Ski Academy principal fired
Ryan Summerlin June 28, 2012
MINTURN – Some local parents are livid after the Eagle County School District fired the principal of one of its top performing schools.
Vail Ski and Snowboard Academy principal Geoff Grimmer’s contract was not renewed by superintendent Dr. Sandra Smyser and the school district’s administration. It became public on June 14, after the school year was over.
Two other principals resigned: Eagle Valley Elementary School principal Monica Lammers, and principal of New America High School Kathy Brendza, who will further her education at Yale University.
Eagle Valley Elementary School is the district’s only baccalaureate school. New America High School will move into the Eagle Valley High School building next year. The school district cited cost savings for New America’s move.
Parents to protest
Vail Ski and Snowboard Academy has 92 students. Dozens of parents say they’ll be at next week’s school board meeting asking the school board to overturn the decision. There’s been an outcry on a Facebook page for the Vail Ski and Snowboard Academy PTA, and another page on Cause.com has more than 150 supporters.
On that site, a note from Mikel Obourn urges parents to show up at next Wednesday’s school board meeting to “speak their minds,” adding that Grimmer has “given VSSA his heart and soul.”
“Our families have benefited from his amazing commitment,” Obourn, a broker at Prudential Colorado Properties, wrote.
The school board, however, hasn’t commented on the details surrounding the termination.
“Parents and community members should be reassured that although this was an abrupt change in leadership there is no allegation of wrongdoing,” said school board president Jeanne McQueeney.
Parents say they’re shocked by Grimmer’s firing.
“The last time I had the pleasure to see the superintendent and assistant superintendent, Michael Gass, was at graduation … when the amazing progress of VSSA under Mr. Grimmer’s leadership was applauded. Therefore, this is a complete shock to me as I am sure it is for you!” Sounia Nejad Chaney said in an email to VSSA parents.
Vail Ski and Snowboard Academy is the nation’s only public school ski academy.
It was the subject of a flattering New York Times story on Jan. 11, 2011, “Where all school days are snow days.”
One student was a Winter Olympian and others are on the United States Ski Team. Several are Junior Olympic champions, and a few earned titles at junior world snow sport championships. VSSA students have transferred to the Minturn campus from around the country.
Grimmer was also featured in Anthony Salcito’s blog, “Daily Edventures,” dedicated to what Salcito, Microsoft’s vice president of worldwide education calls “global heroes in education.”
When the Eagle County School District decided to terminate its French and German foreign language teachers and replace them with an online computer program, school district communications director Brooke Macke said in a Vail Daily guest column that the district was following Grimmer’s “blended” model.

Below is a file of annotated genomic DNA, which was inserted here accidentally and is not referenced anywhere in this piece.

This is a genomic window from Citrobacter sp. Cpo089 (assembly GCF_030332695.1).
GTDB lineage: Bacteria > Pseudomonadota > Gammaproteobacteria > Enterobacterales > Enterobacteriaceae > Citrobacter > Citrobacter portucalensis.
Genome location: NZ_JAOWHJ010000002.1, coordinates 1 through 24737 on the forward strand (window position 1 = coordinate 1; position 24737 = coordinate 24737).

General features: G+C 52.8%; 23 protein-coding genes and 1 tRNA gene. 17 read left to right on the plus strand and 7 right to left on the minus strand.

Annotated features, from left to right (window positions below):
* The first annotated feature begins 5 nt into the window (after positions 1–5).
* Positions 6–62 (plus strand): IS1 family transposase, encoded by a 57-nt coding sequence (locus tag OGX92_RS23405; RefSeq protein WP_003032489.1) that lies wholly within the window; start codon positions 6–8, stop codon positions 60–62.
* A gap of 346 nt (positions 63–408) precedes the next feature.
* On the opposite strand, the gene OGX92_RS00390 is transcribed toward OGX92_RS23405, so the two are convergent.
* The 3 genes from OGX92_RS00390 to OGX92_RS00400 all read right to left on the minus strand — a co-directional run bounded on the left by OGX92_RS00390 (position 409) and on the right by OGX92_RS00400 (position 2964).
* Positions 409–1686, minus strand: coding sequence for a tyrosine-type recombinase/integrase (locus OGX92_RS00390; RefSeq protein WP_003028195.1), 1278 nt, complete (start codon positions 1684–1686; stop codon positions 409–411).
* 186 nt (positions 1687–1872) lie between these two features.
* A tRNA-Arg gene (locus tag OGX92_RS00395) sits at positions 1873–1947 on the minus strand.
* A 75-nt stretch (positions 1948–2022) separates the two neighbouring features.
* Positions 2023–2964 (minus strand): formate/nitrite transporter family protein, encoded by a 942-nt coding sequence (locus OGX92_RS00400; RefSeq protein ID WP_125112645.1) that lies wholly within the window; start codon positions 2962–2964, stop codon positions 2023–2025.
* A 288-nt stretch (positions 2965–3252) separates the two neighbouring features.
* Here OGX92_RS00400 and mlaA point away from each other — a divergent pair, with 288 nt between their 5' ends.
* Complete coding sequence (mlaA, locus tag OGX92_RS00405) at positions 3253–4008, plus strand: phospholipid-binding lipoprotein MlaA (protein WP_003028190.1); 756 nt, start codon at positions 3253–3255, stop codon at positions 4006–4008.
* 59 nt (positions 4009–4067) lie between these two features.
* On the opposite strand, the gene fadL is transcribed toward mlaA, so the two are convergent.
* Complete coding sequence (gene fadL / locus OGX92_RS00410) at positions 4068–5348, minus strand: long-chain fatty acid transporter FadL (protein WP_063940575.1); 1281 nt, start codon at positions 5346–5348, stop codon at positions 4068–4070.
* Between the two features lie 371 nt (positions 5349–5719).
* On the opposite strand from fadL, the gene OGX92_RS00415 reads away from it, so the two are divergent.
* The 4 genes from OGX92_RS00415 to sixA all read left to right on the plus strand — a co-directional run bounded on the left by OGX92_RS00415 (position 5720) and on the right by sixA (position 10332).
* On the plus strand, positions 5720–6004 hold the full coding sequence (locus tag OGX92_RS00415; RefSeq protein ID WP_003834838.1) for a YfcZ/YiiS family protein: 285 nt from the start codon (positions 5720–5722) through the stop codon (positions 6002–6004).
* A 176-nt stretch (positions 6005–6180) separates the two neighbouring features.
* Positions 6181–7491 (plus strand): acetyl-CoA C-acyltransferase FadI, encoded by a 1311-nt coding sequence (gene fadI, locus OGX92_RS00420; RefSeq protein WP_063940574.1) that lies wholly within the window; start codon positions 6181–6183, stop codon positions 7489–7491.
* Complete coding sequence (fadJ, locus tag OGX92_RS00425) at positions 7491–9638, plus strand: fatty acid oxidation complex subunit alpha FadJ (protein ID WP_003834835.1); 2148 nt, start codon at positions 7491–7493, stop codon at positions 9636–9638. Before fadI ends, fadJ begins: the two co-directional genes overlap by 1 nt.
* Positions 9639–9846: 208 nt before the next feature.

Under Grimmer, VSSA earned a score of 9 on a 10-point scale on the Great Schools rating system.
The school’s eighth-graders’ math scores improved from 55 to 79 percent proficient or advanced in the latest available statewide standardized testing scores.
“If such success as measured by the admittedly questionable instruments of Colorado state standardized tests proves grounds for dismissal, have you failed to renew the contracts of Mr. Grimmer’s similarly successful colleagues?” asked Ian Hoke, an English teacher at the Zurich International School and colleague of Grimmer, in a letter to Smyser.
The school district declined comment Wednesday.
“The district is unable to discuss personnel issues, as it is of utmost importance to protect our employee’s rights,” Macke said in an email. “At-will employees, such as principals, district office administrators, school administrators, classified staff and support staff, are all on one-year contracts, which can be renewed or non-renewed for any or no reason on an annual basis.”
New America move is about money
The decision to move New America is money motivated, school district officials said.
It costs $120,000 a year to lease the second floor of the Gypsum office building where New America has been located since it was launched as a charter school by a Denver-based foundation.
The foundation picked up the tab for three years, with projections of 250 kids. The school has 62 students this year and topped out at 90 in the third year when the foundation walked away. New America High School needs 120 students to break even.
Staff Writer Randy Wyrick can be reached at 970-748-2935 or firstname.lastname@example.org.